<p>Craig Silvey: Honeybee Allen & Unwin, 2020 ISBN, 9781760877224, $32.99, pp. 432 Within minutes of starting this book, I realised this was not the Craig Silvey I remembered from Jasper Jones. While some of the themes overlap—innocence, identity, confusion—this book isn’t quite like Jasper. Yet in some ways, Honeybee will be defined by its predecessor, a […]</p>
Craig Silvey: Honeybee
Allen & Unwin, 2020
ISBN, 9781760877224, $32.99, pp. 432
Within minutes of starting this book, I realised this was not the Craig Silvey I remembered from Jasper Jones. While some of the themes overlap—innocence, identity, confusion—this book isn’t quite like Jasper. Yet in some ways, Honeybee will be defined by its predecessor, a breakthrough novel that has since become a modern Australian classic.
Jasper was expansive and thoughtful; by contrast, Honeybee is contained and unabashed. And this is not necessarily a bad thing. Honeybee tells the story of Sam, a young person who faces a life of overlapping, specific and complex hardship: her mother’s substance abuse, her stepfather’s violence and brutishness, and her own struggle with her sexual identity. Jasper was subtle and lyrical, set in a “sepia” town and narrated by a book-smart, worldly boy who uses words like “sepia”; by contrast, Honeybee is urban and gritty. It beats you over the head with fast-paced, emotionally-challenging excess narrated by a transgender teenager who is very clearly struggling through a precarious and difficult life.
Honeybee has been described as “uncomfortable”. It contains suicide attempts, self-harm, substance abuse, a queer bashing and instances of domestic violence, all described in earnest detail through Sam’s eyes. It has been pointed out that the story may work just as well even if Sam was cisgender—her story would still be believable, her hardships still authentic and worthy of telling. It is also notable that Silvey is himself cisgender. Though he seems to have consulted extensively with the trans community—as demonstrated in the novel’s acknowledgements—one still does question how this impacts the story, and the example it sets for future representation. These discomforts are important to recognise and sit with.
However, Honeybee still reflects Silvey’s high calibre of storytelling. Its voice is forthcoming yet credible, and its characters are thoughtful and well-placed. Sam is charming, and any reader would be able to understand and sympathise with her experiences. Her gender dysphoria, for example, is presented in layman’s terms: “In my heart I understood. I typed: can a girl be born as a boy? Everything made sense and nothing made sense at the same time.” This is important given that Honeybee’s audience is likely to include young, cisgender readers—its themes are broadly youth-oriented despite the difficulty of some of its content, and it is a YA book after all. Many of its readers might not yet have the language to describe or understand this particular experience; Silvey thus renders it accessible, and as an established author this may be the stepping stone people need to really delve into the existing trans canon.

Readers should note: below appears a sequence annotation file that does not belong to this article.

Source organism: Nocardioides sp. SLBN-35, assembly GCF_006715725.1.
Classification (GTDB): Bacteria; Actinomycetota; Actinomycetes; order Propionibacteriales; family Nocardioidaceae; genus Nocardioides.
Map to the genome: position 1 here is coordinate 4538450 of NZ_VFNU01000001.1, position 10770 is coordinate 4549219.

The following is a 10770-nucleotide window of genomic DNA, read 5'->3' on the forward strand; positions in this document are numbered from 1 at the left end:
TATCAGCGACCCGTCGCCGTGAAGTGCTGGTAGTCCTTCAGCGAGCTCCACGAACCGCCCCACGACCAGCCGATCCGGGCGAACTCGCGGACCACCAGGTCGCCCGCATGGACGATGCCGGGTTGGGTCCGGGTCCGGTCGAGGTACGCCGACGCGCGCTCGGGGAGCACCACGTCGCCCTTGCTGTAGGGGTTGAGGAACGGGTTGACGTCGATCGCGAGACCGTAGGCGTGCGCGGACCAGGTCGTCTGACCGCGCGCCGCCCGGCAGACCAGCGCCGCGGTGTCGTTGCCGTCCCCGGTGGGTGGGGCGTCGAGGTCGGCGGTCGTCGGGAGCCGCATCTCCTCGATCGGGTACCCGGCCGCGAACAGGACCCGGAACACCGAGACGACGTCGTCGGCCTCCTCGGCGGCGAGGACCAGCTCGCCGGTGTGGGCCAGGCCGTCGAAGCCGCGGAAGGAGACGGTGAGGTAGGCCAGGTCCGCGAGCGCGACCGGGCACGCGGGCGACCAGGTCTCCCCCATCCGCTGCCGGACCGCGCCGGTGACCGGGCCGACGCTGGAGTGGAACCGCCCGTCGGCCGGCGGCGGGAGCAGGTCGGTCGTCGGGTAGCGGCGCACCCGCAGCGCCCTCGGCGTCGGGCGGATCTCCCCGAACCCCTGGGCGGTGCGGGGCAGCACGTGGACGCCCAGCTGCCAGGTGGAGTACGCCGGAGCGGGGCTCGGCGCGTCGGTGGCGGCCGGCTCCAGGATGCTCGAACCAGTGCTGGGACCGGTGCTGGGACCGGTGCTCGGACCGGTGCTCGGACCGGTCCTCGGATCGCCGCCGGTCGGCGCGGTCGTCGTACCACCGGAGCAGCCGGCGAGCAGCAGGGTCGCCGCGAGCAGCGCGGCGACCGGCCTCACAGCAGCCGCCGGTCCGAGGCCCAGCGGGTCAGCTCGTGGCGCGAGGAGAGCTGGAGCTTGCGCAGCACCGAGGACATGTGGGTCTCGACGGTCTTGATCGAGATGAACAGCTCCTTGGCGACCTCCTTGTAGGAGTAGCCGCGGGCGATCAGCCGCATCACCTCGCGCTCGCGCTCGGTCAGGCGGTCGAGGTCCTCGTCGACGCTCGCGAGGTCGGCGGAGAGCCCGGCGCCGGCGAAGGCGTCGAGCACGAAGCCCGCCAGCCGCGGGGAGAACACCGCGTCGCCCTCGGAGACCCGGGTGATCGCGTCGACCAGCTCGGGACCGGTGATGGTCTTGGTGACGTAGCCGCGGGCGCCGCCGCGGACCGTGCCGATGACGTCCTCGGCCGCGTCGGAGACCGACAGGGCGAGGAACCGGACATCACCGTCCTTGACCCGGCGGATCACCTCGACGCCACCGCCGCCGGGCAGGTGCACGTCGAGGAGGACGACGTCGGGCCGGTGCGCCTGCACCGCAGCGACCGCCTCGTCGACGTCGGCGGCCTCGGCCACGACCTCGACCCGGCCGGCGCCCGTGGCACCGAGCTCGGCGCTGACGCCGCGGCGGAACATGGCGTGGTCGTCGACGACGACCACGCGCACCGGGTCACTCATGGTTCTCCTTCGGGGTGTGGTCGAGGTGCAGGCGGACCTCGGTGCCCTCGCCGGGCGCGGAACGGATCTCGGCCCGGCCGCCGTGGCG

Beyond gender dysphoria though, Sam’s other experiences as a young person are still just as endearing: her nervousness during (and motivation for) attempting to rob a bank is a particularly great example that also injects some well-needed humour into the story.
Then, Silvey enriches Sam’s characterisation with equally compelling and developed foils. On the one hand, Aggie is Sam’s exuberant and verbacious middle-class neighbour, and she clearly demonstrates the importance of a supportive family, whether or not it’s a traditional one—thanks to them, Aggie never feels any need to shrink herself, and this is who Sam might have been in another life. Conversely, Peter is a confident, assured nurse who introduces Sam to therapist Diane, and these two characters are role models, showing Sam that she can still be that person in this life. Peter and Diane are both queer adults who, having been through the adolescent identity struggle and ‘made it’, now extend their guidance and mentorship to Sam—I don’t know if this is a relationship we really see a lot of these days.
In many ways however, the novel is held together by Vic and Edie—and in many ways, they convey the novel’s central message of kindness. Each of them provide for Sam in different ways, not least because Edie is dead, but their role in nurturing this child, this stranger, becomes an invaluable part of her growth.
At the end of the day, whether or not Sam is trans, her story illustrates how important it is to have family in whatever form—both people who care for you and treat your needs as their own, as well as people whom you can look up to and aspire to be. They might not be your biological parent—indeed Sam’s is imperfect, try as she might—but they are important people to have in your life nonetheless.
In this sense, Honeybee is a story about unlikely similarities rather than biological ties or simple differences in identity. And even though it’s also a story about young people, and one that is expectedly well-written in Silvey’s hands, it is a world apart from its predecessor. Time will tell if it lives up to that.